Shanti Emerson: Black and blue lives matter | TheUnion.com
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Shanti Emerson: Black and blue lives matter

Last week I received a Facebook notification from Nisenan spokesperson Shelly Covert, which deserves our attention. She, like many of us, is concerned with the vast political division in our county and country. There are conflicted feelings among family members, neighbors, and friends. Shelly is a uniter. We need more like her. Below is her post:

“Friends. I just passed the little demonstrating happening in GV on South Auburn street. It pinged my heart to see the ‘we love our police’ folks standing on an opposite corner from those standing with ‘BLM’ folks. This is one community, and if our police are doing it right, these movements should not be separate! Stand together! If our police do not engage in racial profiling and discrimination, why do the two movements stand apart?

“If we are doing it right … there should be no fear of the BLM movement! There is nothing to fear! If we have areas within our police department that need to be reshaped, let’s stand with them to do it.

“As non-black members of this town, this place, we can support this movement. We can learn what we may not know. We can become educated without separation and fear. I want to see WE LOVE AND SUPPORT OUR POLICE and IF we are doing it right here in Grass Valley, Nevada City and greater Nevada County, I want to know why! I want to know the details so I can shout it out with you.

“Give me the reasons we are doing it right! And if there’s space to do it better, what are those spots we can improve? Why is there division and fear of what we are doing it right? Is there anyone who can talk about this without animosity and fear? I want to know how we do it right. It affects us all.”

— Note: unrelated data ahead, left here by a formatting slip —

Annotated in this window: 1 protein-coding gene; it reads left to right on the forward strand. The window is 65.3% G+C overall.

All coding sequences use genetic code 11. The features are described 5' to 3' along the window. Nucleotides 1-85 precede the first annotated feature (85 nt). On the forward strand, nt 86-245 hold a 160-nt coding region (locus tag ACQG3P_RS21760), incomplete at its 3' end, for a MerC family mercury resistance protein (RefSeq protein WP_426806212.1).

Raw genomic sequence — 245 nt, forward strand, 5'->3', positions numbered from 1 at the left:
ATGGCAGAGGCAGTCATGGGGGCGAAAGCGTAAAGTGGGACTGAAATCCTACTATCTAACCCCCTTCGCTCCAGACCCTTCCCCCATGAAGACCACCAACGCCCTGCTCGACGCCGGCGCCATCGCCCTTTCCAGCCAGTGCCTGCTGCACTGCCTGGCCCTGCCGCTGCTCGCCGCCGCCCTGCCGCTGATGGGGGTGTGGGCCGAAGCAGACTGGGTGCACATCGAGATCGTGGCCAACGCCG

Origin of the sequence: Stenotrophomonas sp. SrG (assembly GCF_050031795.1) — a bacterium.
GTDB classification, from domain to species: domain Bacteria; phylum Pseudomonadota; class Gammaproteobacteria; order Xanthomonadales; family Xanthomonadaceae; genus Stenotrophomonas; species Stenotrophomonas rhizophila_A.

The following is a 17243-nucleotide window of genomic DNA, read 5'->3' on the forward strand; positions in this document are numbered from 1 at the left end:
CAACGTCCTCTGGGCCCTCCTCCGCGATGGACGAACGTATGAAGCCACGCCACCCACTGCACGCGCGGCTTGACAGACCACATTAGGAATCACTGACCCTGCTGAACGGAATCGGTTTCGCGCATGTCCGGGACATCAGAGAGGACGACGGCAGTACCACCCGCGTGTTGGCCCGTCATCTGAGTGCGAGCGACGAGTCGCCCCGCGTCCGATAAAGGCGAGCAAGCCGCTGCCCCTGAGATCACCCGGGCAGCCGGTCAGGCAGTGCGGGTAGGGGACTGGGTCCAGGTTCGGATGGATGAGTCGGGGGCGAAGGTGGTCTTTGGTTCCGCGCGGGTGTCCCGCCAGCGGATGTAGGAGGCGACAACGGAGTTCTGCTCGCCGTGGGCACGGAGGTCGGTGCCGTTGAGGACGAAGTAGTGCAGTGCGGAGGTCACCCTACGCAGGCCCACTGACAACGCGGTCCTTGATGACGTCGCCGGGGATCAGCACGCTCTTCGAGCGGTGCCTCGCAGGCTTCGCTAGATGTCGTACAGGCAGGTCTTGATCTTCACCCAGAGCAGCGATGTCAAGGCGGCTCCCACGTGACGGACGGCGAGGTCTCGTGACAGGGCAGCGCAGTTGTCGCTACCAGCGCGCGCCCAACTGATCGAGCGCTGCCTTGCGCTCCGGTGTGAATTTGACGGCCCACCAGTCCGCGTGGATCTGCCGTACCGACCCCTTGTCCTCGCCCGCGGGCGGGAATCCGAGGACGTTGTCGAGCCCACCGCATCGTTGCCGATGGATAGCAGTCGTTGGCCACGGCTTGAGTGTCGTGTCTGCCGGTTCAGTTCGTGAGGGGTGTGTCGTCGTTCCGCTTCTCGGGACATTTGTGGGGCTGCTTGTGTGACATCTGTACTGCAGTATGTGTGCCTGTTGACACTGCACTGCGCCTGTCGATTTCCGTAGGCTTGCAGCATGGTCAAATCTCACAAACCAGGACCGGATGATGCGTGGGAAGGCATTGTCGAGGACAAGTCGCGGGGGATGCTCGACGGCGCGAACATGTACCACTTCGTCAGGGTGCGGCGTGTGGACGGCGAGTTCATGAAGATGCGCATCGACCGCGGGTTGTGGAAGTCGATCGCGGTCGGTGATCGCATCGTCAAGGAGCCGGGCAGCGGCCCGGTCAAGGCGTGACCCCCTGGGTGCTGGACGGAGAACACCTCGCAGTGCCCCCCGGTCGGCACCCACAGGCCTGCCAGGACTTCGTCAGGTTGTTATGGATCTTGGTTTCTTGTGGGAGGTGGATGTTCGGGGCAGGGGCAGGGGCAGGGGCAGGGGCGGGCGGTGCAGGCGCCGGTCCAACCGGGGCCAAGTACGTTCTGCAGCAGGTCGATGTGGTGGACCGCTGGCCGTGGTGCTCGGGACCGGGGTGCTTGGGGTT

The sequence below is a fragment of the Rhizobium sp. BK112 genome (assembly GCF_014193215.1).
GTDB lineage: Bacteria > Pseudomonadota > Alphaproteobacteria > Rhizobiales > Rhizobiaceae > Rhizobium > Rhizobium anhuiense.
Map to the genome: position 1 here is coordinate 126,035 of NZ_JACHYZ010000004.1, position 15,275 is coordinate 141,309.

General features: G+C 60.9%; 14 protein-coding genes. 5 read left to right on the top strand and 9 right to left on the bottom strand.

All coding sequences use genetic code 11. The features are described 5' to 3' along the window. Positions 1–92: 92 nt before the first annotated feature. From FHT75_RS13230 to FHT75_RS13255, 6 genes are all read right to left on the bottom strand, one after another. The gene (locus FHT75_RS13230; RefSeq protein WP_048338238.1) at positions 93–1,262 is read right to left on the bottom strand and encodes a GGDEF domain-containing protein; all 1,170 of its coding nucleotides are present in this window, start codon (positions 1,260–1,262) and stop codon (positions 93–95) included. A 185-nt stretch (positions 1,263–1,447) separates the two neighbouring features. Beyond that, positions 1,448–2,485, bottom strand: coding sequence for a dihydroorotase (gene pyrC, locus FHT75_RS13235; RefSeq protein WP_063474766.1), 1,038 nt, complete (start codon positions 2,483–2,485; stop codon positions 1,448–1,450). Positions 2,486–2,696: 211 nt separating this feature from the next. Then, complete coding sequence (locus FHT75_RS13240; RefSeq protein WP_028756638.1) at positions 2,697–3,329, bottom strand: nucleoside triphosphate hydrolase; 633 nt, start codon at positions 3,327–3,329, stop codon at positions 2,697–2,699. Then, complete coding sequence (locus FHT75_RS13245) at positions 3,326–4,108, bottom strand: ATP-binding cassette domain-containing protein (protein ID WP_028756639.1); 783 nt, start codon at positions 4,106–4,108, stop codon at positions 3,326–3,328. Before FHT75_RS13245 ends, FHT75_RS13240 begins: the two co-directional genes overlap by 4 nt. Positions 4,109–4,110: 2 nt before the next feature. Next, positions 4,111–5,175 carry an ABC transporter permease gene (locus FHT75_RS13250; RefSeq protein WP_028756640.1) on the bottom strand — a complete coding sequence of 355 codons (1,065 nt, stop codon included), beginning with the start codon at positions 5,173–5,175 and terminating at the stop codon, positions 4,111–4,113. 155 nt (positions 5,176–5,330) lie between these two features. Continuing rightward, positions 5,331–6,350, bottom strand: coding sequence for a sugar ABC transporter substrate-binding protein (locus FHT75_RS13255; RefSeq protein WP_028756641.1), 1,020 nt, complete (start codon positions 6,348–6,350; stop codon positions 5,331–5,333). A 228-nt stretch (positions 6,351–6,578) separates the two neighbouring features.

I went to her Facebook page and to my amazement, she had over 100 replies. They ran the gamut from “BLM is a terrorist organization” to “Defund the police.” Both of these are extreme and serve no value. Thank goodness there were a number of thoughtful comments also. Here are some:

“As a woman of color living here, I have experienced nothing but complete respect from police in our community. I respect law enforcement, and I know that they are here to protect us and keep our community safe. It is possible for police to learn better ways to handle situations without lethal force? I have the utmost respect for officers who put their lives in danger to protect us all. My prayer is that by sharing methods of nonviolence and a member of BIPOC (Black, Indigenous, and people of color) that we can become these change agents. I appreciate you for your wisdom as an elder and look forward to learning more about how we can apply our practices of honoring the ways of the elders and ancestors. Aho!”

“Whether we like it or not, racism is alive and well in our county. I was out on the corner a couple weeks ago and a guy with an American flag on his truck screamed out at us f— n-word.”

“The police have racist slave hunting roots and nothing has changed. I just feel they should have more training time put in when they go to school to become police. So in California police are required to take 664 hours of training. If you want to be a licensed cosmetologist, you’ll need 1,600 hours of schooling in California.”